Choosing an open-source CMS, part 1: Why we use Drupal

According to W3Techs, WordPress, Joomla, and Drupal are the most widely used open-source content management systems available today. However, choosing which one to use can be challenging for companies. While conventional wisdom suggests that WordPress is the easiest to use, Drupal is best for large and complex websites, and Joomla is somewhere in between, this oversimplifies the matter. All three CMSs have undergone significant development, with Drupal becoming more user-friendly, WordPress becoming more sophisticated, and Joomla offering a CMS as well as a web development platform. Furthermore, there are several free Drupal modules available to simplify development, and some suggest that Drupal's power can even make it boring. To stay updated on IT thought leadership, insights, how-to, and analysis, consider subscribing to Computerworld's newsletters.

This series examines how companies decide which open-source content management system (CMS) to use, by interviewing users of each system. The users explain why they chose their platform, what made it the better fit for their needs compared to the others available, and how they leveraged the strengths and addressed the weaknesses of their chosen platform. In this first part of the series, we focus on Drupal, and hear from two companies that chose it for their websites: Integrated Device Technology (IDT) and Fearnet, which offers an on-demand and traditional cable channel as well as a website.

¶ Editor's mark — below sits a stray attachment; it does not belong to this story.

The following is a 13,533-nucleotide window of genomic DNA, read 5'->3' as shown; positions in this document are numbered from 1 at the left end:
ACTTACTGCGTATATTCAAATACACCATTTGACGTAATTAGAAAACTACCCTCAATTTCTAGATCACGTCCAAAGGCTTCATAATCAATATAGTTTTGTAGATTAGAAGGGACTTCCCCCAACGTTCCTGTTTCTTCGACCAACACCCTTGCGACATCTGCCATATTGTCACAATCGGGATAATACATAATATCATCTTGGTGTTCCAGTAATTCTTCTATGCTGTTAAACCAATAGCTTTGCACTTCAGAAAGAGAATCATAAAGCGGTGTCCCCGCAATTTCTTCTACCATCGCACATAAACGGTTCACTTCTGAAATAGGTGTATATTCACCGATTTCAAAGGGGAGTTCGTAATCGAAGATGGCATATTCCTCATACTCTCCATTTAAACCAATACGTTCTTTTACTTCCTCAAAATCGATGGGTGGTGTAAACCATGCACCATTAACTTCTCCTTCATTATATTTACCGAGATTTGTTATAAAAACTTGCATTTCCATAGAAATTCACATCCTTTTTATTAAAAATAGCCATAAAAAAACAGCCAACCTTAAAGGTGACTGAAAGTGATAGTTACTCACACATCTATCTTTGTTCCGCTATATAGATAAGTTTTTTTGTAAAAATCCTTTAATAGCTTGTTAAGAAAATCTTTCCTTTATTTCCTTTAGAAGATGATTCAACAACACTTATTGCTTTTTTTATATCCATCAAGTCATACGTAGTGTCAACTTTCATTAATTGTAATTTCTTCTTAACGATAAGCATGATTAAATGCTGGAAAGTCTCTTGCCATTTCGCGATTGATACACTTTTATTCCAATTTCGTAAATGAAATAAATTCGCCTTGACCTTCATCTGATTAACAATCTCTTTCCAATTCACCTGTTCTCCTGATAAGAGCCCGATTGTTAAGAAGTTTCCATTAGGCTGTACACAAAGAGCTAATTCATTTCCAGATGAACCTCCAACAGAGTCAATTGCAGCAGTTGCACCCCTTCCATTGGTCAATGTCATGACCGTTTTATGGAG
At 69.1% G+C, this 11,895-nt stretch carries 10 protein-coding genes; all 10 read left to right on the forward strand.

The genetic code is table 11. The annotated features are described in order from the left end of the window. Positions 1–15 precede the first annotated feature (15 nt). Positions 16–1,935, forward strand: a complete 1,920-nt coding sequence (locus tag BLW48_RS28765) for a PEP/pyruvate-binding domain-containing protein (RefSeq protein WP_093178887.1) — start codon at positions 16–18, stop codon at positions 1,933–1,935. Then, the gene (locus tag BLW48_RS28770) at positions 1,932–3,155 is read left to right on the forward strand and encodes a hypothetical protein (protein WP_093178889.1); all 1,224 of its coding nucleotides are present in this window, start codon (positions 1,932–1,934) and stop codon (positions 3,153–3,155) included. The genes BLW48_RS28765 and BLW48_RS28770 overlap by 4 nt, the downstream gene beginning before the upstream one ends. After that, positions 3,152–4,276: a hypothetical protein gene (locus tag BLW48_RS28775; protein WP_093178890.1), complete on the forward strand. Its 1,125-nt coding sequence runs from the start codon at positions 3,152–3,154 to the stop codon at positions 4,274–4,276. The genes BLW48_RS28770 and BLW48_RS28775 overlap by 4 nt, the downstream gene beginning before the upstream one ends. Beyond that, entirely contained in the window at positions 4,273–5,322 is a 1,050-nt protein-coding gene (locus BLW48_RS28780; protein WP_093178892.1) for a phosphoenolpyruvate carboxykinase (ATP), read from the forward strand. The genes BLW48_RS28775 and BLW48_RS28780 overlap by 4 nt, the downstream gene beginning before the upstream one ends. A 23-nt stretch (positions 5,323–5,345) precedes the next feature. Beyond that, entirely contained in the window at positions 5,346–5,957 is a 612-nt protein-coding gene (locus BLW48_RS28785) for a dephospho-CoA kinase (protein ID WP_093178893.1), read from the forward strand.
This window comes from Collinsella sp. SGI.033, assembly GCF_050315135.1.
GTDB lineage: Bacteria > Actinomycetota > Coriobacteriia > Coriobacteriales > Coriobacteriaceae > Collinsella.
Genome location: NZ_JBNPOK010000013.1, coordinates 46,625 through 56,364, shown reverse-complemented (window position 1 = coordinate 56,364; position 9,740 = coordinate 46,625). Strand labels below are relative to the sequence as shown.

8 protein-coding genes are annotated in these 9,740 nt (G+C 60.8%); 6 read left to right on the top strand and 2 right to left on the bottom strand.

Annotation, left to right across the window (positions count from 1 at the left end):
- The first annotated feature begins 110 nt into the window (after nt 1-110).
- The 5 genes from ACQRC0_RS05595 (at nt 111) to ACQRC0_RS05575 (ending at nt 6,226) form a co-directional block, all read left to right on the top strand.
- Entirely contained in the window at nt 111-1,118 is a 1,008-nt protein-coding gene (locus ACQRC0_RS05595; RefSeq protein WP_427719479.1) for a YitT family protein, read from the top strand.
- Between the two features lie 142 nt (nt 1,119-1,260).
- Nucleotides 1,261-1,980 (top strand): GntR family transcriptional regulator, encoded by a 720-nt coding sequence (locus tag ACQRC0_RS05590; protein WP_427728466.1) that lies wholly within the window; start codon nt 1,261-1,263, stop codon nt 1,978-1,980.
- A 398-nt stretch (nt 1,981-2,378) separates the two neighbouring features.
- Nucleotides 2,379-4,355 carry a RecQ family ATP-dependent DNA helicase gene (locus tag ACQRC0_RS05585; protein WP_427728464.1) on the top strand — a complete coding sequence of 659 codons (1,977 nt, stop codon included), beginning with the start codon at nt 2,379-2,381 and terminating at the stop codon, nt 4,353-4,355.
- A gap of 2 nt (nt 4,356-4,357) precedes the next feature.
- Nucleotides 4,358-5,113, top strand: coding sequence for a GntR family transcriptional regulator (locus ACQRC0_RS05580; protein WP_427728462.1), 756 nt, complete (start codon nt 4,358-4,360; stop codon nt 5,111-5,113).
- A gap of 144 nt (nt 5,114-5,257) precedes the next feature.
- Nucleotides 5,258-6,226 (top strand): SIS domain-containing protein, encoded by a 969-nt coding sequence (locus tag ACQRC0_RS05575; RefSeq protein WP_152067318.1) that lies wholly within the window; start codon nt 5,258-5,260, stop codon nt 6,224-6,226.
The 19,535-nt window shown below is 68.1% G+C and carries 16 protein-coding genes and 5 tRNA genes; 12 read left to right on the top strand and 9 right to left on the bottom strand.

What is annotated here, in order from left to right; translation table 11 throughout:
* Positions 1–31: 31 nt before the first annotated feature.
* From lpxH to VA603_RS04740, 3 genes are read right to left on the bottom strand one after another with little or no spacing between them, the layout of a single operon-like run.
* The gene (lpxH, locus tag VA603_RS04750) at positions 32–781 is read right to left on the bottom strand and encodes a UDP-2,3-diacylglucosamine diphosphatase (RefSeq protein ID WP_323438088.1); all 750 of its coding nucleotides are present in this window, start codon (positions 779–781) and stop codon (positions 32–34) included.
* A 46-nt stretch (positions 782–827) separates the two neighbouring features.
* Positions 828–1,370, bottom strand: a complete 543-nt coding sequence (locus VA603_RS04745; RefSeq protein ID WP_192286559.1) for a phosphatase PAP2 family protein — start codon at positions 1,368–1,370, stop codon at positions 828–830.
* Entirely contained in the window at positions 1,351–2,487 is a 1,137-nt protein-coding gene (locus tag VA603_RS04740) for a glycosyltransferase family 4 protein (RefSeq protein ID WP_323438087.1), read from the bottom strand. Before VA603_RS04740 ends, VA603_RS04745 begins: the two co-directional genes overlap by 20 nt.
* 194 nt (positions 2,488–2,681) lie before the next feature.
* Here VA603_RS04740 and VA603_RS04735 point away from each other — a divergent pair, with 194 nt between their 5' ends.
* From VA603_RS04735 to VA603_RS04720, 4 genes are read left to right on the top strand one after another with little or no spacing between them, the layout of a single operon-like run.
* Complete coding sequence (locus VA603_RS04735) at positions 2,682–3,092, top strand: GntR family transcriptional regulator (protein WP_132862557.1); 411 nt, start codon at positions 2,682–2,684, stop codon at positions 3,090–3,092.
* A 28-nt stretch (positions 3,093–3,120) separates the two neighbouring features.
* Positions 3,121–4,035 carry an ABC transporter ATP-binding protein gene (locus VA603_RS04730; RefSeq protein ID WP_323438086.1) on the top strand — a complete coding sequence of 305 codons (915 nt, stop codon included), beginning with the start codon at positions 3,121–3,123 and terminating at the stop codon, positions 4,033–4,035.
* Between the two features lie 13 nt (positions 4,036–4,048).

Drupal, which is known for its flexibility and power in developing complex enterprise websites, was not originally designed as a CMS. It began as message board software written by Dries Buytaert in 1999, while he was a student at the University of Antwerp. In 2001, Buytaert founded the Drupal open source project, and his "Drop" software was eventually named Drupal. For more in-depth reviews of these open-source CMSs, check out Site builder shootout: Drupal vs. Joomla vs. WordPress, and for development tools, try 10 free Drupal modules that make development easier.

According to Web technology tracker W3Techs, Drupal has a relatively small installed base, with just 2.3% of all websites using the CMS as of February 1, behind WordPress (17.4%) and Joomla (2.7%). However, Drupal has a substantial presence in the enterprise, as it was designed from the ground up as an open-source platform for web publishing and has a dedicated fan base among developers of high-end and enterprise-scale websites. Dries Buytaert, co-founder and project leader for the Drupal Project, describes the Drupal community as more technical than those of Joomla and WordPress. Drupal is a great solution for those who want to build feature-rich and complex websites, and it's well suited for large enterprises, says Buytaert. Despite its technical nature, Drupal's governance is "laid back," with few defined roles in a community where people step up as needed. Drupal has evolved into a sophisticated publishing platform with more than 18,000 modules developed by a community of 800,000 members, and is well suited for websites with thousands of registered users that need to be sliced and diced into different groups and access patterns.